Ahead of the country’s independence anniversary on Oct. 1, Nigerian capital market operators have identified some highs and lows of the market as the nation turns 59.

They spoke in separate interviews with the News Agency of Nigeria (NAN) on Saturday in Lagos, while reviewing Nigeria’s capital market performance over the years.

Prof. Sheriffdeen Tella, Professor of Economics, Department of Economics, Olabisi Onabanjo University, Ago-Iwoye, Ogun, said that the country’s capital market development and activities had been affected by macroeconomic instability.

Tella, who observed that the capital market had come a long way in terms of development and operations, said that economic instability remained a major threat to the sector.

“Naturally, development of and activities on a nation’s capital market are often affected by macroeconomic activities and stability of the nation, including ability of the country to withstand external shocks.

“The Nigerian economy is quite weak as it still depends largely on primary sector for exports and corresponding income, which are externally dependent.

“So, lack of growth and economic instability of the nation affect the efficiency and effectiveness of the market, just as the underdeveloped private sector.

“Nigerians are not only risk averse but generally lack deep knowledge of capital market and its activities.

“The capital market needs to be continually innovative and dynamic to attract more patronage and participation,” Tella said.

According to him, listing requirements can be revised regularly.

He noted that the Securities and Exchange Commission (SEC) and the Nigerian Stock Exchange (NSE) managements need to approach businesses to list on its market.

Tella also called for more enlightenment of the private businesses and the public on benefits of being involved in the capital market.

Mr Sola Oni, Chief Executive Officer, Sofunix Investment and Communications, told NAN that unstable macroeconomic environment, nurtured by uncertainty in the political and economic space remained a major drag to market rebound in Nigeria.

“The market has faithfully continued to serve as a barometer that gauges the economy.

“Nigeria’s economy is characterised by sluggish growth while insecurity and weak economic fundamentals, among others have further worsened the precarious nature of the market.

“This is not peculiar to Nigeria; trade tension between the U.S. and China is taking tolls on the world economy; this has dire effects on the operations of emerging markets.

“The emerging markets in which Nigeria is a member are characterised by high volatility and high returns while they provide diversification opportunities for investors in developed markets,” Oni told NAN.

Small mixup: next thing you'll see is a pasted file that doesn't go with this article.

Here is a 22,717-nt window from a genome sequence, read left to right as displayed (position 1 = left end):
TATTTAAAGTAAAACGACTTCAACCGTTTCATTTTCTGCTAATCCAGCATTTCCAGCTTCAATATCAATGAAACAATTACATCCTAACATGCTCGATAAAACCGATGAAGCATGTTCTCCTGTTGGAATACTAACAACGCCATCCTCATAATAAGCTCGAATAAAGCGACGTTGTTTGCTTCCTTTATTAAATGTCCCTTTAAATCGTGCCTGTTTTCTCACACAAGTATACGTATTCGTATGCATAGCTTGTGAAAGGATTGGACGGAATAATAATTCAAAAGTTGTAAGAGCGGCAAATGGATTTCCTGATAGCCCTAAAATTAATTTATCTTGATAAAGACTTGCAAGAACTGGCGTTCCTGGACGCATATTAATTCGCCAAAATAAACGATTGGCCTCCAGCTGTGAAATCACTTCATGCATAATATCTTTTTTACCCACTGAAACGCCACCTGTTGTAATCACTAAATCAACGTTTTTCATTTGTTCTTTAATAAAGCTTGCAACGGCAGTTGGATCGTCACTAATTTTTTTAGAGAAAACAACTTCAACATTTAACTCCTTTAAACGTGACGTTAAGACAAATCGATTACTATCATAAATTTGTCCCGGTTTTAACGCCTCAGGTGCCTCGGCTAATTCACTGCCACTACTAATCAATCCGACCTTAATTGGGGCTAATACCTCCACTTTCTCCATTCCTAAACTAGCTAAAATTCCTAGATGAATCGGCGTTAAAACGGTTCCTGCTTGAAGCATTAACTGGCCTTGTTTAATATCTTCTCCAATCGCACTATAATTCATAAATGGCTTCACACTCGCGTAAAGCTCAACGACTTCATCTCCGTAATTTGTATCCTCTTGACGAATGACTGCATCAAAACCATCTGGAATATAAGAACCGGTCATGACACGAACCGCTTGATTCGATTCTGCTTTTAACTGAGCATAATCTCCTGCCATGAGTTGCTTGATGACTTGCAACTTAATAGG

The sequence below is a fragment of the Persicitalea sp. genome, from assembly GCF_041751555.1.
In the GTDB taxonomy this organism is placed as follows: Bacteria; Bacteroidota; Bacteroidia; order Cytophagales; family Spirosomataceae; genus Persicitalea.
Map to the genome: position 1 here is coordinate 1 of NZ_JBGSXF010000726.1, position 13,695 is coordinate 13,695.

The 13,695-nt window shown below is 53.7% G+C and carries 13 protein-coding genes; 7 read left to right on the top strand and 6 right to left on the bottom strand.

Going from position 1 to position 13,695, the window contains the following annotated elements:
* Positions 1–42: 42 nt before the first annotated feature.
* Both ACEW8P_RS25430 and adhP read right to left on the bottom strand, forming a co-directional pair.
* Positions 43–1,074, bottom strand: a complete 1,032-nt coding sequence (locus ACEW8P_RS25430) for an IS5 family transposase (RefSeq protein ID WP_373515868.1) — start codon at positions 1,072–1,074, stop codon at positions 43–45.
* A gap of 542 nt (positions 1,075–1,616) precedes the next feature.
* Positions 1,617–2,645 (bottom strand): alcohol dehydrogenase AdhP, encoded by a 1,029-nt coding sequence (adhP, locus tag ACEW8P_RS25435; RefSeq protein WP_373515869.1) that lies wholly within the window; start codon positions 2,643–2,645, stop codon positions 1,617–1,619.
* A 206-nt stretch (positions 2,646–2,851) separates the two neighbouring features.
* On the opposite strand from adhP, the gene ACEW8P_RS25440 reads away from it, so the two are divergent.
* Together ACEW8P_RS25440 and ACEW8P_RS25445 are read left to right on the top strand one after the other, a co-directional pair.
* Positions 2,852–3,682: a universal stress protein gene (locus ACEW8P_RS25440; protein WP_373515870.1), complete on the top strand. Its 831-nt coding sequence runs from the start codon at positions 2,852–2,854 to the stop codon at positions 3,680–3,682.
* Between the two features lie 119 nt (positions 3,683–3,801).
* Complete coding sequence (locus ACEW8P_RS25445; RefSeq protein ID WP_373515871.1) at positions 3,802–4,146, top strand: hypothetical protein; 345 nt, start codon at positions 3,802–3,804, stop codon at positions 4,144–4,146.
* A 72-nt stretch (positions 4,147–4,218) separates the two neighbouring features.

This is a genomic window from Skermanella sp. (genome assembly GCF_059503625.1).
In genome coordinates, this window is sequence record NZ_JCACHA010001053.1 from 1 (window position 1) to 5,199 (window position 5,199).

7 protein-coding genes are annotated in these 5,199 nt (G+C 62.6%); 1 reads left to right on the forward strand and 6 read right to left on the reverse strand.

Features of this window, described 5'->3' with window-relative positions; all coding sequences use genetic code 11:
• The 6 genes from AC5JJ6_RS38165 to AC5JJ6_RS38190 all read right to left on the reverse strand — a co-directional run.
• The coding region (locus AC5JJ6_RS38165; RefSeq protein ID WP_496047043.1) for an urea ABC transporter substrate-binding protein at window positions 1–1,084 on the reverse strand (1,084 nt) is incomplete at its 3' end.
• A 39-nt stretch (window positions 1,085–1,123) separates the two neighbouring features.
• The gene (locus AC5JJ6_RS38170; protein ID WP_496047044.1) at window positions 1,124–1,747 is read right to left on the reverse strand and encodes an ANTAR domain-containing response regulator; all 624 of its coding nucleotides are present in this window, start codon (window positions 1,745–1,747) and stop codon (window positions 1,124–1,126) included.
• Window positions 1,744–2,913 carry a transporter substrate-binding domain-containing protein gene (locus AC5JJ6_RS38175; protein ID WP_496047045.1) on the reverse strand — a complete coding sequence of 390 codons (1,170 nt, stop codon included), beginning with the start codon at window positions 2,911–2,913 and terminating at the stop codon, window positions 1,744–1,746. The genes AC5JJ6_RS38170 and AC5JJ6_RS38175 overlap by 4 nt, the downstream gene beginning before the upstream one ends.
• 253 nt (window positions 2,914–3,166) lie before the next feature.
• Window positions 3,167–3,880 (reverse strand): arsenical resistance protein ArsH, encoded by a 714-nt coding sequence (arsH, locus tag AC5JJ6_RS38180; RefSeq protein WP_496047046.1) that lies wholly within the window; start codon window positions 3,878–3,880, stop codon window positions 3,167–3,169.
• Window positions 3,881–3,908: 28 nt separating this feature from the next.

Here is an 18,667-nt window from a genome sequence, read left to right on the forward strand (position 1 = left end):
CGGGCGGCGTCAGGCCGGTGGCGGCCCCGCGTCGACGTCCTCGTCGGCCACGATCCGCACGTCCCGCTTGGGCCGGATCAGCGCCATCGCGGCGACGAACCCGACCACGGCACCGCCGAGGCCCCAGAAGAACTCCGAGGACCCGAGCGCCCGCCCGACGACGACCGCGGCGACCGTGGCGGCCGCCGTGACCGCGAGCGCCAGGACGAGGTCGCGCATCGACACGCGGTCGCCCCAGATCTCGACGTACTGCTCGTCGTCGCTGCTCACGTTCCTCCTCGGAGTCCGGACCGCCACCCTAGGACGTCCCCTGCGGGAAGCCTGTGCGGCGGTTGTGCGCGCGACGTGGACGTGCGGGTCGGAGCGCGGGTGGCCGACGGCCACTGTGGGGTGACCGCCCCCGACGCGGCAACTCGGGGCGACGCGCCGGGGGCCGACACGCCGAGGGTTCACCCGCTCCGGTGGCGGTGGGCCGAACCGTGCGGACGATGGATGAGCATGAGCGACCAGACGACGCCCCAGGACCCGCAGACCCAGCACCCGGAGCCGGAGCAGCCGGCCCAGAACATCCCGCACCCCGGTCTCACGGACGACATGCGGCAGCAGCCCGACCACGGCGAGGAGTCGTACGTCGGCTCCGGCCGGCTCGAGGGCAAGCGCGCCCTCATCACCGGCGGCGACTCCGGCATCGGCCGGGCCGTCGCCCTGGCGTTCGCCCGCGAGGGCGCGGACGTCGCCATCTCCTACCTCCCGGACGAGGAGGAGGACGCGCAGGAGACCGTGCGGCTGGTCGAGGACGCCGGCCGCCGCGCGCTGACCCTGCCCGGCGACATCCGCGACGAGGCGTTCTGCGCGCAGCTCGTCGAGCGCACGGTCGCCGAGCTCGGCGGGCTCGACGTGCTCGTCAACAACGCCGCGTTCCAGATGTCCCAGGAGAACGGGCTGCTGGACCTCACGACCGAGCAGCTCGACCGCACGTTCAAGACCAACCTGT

He noted that the Federal Government’s lethargic approach towards utilising the market remains an elephant in the house.

Oni said that the market was grossly undervalued across the board as investor apathy continued to deepen by the day.

“Investors are still apprehensive of macroeconomic instability and inclement operating environment.

“This partly explained the prolonged downward trend on the Exchange.

“Aside from mega listing of MTN and a few others, there is abysmal dearth of new listing.

“Government is crowding out equity investors as monetary policy favours investment in fixed income,” he stated.

Oni, however, urged the new Economic Advisory Council (EAC), headed by Prof. Doyin Salami, to conduct a clinical review of all policies that would impact on market growth and development for effective implementation.

He explained that EAC’s engagement should focus on how to fix the economy with multiplier effects on global competitiveness of the market.

According to him, the Nigerian capital market remains a major hub by which the country can serve as an investment destination.

Oni said that in spite of the challenges, there was hope on the horizon, considering initiatives put in place by market regulators to scale up activities.

“There is a more effective and efficient regulatory approach with the deployment of Information and Communications Technology (ICT) by SEC and NSE to operationalise their services.

“Market monitoring, enforcement of rules and ease of exchange of information between the regulators and other stakeholders in the ecosystem have been upscaled,”he said.

Oni added that the arrival of the Lagos Commodity and Futures Exchange (LCFE), NASD and FMDQ Securities Exchange had further diversified the market.

“They have created multiple sources of transaction for the stakeholders in the capital market ecosystem. The future is bright,” he stated.

Mr Moses Igbrude, Publicity Secretary, Independent Shareholders Association of Nigeria (ISAN), told NAN that the capital market could not be isolated from the general economy.

Igbrude said the nation’s economy had been facing challenges occasioned by insecurity, power, lack of infrastructure, multiple taxation and policies inconsistencies, among others.

The ISAN Secretary said that many companies had folded up due to high cost of production which made them noncompetitive.

According to him, the government, as a matter of urgency, should address the issue of power to make the country competitive in ease of doing business.

Igbrude called on SEC and NSE to partner with the federal government to address multiple taxation and illegal collection of taxes by touts going on in the country.

He also stressed the need for tax incentives to encourage more listing on the nation’s bourse.

“SEC and NSE should also put a very good advocacy programme in place to encourage and awaken Nigerians’ interest in the capital market to reduce dominance of foreign investors,” Igbrude said.

He said that this would boost local participation in the market and as well enable local investors to absorb shares offloaded by foreign investors any time there was perceived economic instability.


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